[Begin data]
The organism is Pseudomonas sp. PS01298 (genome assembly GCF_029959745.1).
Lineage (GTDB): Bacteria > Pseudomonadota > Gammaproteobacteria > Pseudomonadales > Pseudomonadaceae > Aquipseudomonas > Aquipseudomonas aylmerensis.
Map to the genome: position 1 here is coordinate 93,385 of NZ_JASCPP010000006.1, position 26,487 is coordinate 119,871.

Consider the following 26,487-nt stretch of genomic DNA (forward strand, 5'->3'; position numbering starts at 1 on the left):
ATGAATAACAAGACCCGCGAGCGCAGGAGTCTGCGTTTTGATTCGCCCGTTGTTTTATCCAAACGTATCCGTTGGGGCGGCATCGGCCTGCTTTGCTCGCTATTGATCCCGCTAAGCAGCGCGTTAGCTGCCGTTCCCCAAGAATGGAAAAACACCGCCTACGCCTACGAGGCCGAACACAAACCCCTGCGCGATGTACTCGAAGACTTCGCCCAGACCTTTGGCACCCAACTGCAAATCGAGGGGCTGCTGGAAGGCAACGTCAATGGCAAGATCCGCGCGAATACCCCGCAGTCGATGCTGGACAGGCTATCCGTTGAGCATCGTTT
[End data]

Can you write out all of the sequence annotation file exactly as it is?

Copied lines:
The organism is Pseudomonas sp. PS01298 (genome assembly GCF_029959745.1).
Lineage (GTDB): Bacteria > Pseudomonadota > Gammaproteobacteria > Pseudomonadales > Pseudomonadaceae > Aquipseudomonas > Aquipseudomonas aylmerensis.
Map to the genome: position 1 here is coordinate 93,385 of NZ_JASCPP010000006.1, position 26,487 is coordinate 119,871.

Consider the following 26,487-nt stretch of genomic DNA (forward strand, 5'->3'; position numbering starts at 1 on the left):
ATGAATAACAAGACCCGCGAGCGCAGGAGTCTGCGTTTTGATTCGCCCGTTGTTTTATCCAAACGTATCCGTTGGGGCGGCATCGGCCTGCTTTGCTCGCTATTGATCCCGCTAAGCAGCGCGTTAGCTGCCGTTCCCCAAGAATGGAAAAACACCGCCTACGCCTACGAGGCCGAACACAAACCCCTGCGCGATGTACTCGAAGACTTCGCCCAGACCTTTGGCACCCAACTGCAAATCGAGGGGCTGCTGGAAGGCAACGTCAATGGCAAGATCCGCGCGAATACCCCGCAGTCGATGCTGGACAGGCTATCCGTTGAGCATCGTTT